The media today is ascending the mountain of TRPs by crushing democracy. But this did not happen all of a sudden. The media has been playing its dirty cards for a long time now, it’s just that a clearer picture of the destruction caused by them is visible now.
But what does the media have to do with democracy?
The media is considered the fourth pillar of democracy. The main job of journalists is to interrogate and question those in power. Journalism also forms an important link between a country’s government and its people. In simple words, it showcases the policies, plans and statements by a government to the people and in return, makes the voice of the people heard by higher authorities. However, what we currently experiencing is a change in this ‘hypothetical definition of journalism’.
We all know the whole exaggerated drama that the media has been portraying for the past 2-3 months. The entire #JusticeForSSR episode is nothing but a distraction to hide the skeleton of the shrinking economy. This episode is being used by the media houses to sway people away from the real, and much more serious, issues in India, such as the rising number of coronavirus cases, and India’s shrinking economy and unemployment, to name a few. In fact, the Bombay High Court on 10th September, 2020, said, “We are surprised to find there is no state control over electronic media.”
A lot more has happened in the country over the past 90 days, other than Kangana Ranaut receiving Y+ security cover and Rhea Chakraborty’s black magic amongst other unimportant things. The number of coronavirus cases in India has crossed 4.93 million (as of 15th September, 2020), India’s GDP is – 23.9% and five million salaried people lost their jobs in July 2020. And the media is completely ignorant of these serious figures.
However, as I said earlier, it’s not the first time that journalism has been at stake in India. During the 1975 emergency, there was a complete suspension of freedom of press, amongst suspension of many other constitutional rights. Journalists and opposition leaders were thrown in jails for speaking their minds out. The printing presses were ransacked, newspapers not allowed to be circulated for two days and journalists asked to strictly adhere to the government’s “guidelines”. Newspapers had to take permission from the Chief Press Advisor before printing anything. Such was the scenario in 1975. Skip to 2020, and more than 50 journalists have been arrested, physically assaulted, threatened or booked for critically reporting on Covid-19.
And not surprisingly, India is on the 142nd position in the World Freedom Index 2020. Its rank is even lower than Bhutan (97th), Afghanistan (122nd) and Myanmar (139th). This clearly shows the true picture of the deteriorating condition of journalism in India.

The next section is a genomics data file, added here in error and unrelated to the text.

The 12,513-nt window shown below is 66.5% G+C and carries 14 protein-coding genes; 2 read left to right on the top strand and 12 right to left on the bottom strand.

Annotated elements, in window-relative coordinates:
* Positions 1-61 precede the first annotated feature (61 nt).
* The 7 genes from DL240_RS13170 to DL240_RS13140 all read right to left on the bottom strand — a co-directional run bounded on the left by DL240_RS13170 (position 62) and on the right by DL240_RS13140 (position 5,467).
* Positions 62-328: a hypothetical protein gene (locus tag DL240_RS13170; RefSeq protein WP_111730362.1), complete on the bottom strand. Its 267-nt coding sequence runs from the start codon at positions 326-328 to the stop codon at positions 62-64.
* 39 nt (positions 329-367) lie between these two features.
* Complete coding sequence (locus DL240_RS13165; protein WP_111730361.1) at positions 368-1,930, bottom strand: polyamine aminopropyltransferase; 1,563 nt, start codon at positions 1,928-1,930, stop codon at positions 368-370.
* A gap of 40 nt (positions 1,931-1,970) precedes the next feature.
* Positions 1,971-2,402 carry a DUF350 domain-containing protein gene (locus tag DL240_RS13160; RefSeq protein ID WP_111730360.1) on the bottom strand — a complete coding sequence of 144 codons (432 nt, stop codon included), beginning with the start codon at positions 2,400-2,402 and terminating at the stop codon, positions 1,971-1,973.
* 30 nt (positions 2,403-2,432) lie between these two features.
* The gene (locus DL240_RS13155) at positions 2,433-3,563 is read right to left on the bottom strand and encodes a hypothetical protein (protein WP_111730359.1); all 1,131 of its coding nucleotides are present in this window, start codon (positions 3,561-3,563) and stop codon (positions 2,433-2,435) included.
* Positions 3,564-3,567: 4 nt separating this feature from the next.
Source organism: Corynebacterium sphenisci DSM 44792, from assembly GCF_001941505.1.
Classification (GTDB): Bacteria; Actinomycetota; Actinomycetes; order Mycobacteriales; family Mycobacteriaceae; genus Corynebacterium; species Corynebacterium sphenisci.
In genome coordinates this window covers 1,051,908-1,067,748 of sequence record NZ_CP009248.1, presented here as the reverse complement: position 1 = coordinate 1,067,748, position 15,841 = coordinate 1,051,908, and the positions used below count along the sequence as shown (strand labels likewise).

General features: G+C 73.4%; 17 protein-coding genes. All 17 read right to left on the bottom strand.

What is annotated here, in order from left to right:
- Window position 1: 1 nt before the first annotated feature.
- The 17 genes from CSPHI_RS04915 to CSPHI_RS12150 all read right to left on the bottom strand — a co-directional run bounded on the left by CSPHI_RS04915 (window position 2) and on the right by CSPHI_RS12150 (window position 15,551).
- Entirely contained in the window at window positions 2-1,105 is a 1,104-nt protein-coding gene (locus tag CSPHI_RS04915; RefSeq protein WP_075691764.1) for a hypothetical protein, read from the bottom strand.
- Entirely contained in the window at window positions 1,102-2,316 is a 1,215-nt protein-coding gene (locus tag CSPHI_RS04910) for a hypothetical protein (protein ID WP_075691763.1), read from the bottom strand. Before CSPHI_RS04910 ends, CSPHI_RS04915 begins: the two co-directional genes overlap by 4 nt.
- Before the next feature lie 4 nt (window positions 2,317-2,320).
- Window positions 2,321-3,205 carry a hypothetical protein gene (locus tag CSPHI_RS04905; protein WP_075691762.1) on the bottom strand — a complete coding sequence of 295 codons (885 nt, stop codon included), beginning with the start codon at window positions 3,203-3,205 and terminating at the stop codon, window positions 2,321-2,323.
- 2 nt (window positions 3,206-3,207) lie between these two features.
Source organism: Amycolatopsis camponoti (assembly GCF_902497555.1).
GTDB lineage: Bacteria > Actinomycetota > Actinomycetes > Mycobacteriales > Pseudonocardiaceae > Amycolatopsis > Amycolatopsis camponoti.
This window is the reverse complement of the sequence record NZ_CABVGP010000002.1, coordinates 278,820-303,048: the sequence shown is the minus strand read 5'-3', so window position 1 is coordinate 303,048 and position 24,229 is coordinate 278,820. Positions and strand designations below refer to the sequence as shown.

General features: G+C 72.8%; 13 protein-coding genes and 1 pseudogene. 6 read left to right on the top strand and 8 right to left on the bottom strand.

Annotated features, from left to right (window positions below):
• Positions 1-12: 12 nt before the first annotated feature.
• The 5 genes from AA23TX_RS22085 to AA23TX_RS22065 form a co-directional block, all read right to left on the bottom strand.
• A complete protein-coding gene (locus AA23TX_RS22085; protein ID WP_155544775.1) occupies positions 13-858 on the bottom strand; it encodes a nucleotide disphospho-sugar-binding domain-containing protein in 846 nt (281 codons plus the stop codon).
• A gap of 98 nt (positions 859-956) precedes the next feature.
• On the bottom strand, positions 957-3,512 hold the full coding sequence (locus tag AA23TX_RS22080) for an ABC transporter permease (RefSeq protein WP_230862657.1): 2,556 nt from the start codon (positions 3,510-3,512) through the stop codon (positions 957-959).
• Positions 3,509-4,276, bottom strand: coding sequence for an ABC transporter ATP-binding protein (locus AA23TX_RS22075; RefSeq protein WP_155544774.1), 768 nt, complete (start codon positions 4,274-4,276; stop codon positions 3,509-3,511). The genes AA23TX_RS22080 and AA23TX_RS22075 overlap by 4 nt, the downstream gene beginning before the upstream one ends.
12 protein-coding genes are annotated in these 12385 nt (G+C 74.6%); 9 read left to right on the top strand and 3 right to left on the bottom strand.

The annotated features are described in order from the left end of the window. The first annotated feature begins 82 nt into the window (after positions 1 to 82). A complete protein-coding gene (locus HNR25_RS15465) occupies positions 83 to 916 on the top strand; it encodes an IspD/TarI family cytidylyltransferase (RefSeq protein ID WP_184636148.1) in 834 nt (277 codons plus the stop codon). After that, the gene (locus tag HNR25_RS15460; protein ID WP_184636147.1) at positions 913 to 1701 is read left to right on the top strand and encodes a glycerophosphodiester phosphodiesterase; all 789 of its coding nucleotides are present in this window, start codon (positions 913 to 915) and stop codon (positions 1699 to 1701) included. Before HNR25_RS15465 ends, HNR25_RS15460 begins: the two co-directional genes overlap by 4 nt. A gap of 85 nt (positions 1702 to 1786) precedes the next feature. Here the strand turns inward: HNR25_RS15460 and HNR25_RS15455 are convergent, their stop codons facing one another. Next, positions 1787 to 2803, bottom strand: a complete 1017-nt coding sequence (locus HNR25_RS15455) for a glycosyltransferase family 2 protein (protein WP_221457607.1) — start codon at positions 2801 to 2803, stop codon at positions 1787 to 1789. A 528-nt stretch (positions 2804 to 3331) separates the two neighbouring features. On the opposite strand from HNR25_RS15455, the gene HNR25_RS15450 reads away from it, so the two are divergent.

But, this is not it. The fourth pillar of democracy is shattering in new ways now. Journalism has become more of a business than an information provider. How? Advertisements play a big role in the type of content we see on news channels. Let me make this clear to you that the monthly subscription you pay for the news channels is not enough for them to sustain. To gain profits, news channels depend on advertisers.
These advertisers invest in the channel that has greater “reach”, meaning a channel with more number of viewers. Secondly, they look for those channels for which the average time spent by viewers is greater. Studies have found that people very frequently switch channels. So, the main focus of advertisers is on the average time spent by viewers because they believe that only when a viewer watches the advertisement multiple times that they tend to purchase that product/service.
So, to increase their rating to get more advertisers, TV channels try to increase the time spent by each viewer by ‘entertaining’ them. This is the reason we see catchy headlines, triggering statements and unhealthy debates. These news channels try to emotionally arouse people by bringing up hot topics such as terrorism, communal politics, national security and what not.
This is the reason why debates are so popular on news channels, just to “hold viewers” so that these news channels can fill up their pockets. A very recent trend of “shout debates” has emerged and the reason is the same. Such debates make people stick to a particular channel and this is exactly what these so-called “news channels” want. These debates also prove to be a money-saving exercise for these media houses. All they need is a studio and a few people shouting at each other. That is it. And this is how media houses are using the public to make their pockets heavy.
It is definitely true that the Indian media is weakening our democracy. But we can’t ignore the fact that with a steep fall of TV media and print media, there has been an increase in independent news sources on various platforms such as YouTube, open blogs, etc. It is rightly said that “Every cloud has a silver lining.”
But what can you and I do as consumers to save this essential pillar from falling? The very first step should be to stop viewing toxic news channels and their toxic debates. Secondly, we should pay for the news we want to see. This can be done by donating or subscribing to the news houses we consider are doing good-quality journalism. Lastly, we as citizens should stay conscious and aware.
I would like to conclude this article with a quote by Malcolm X:
“The media’s the most powerful entity on Earth. They have the power to make the innocent guilty and to make the guilty innocent, and that’s power. Because they control the minds of the masses.”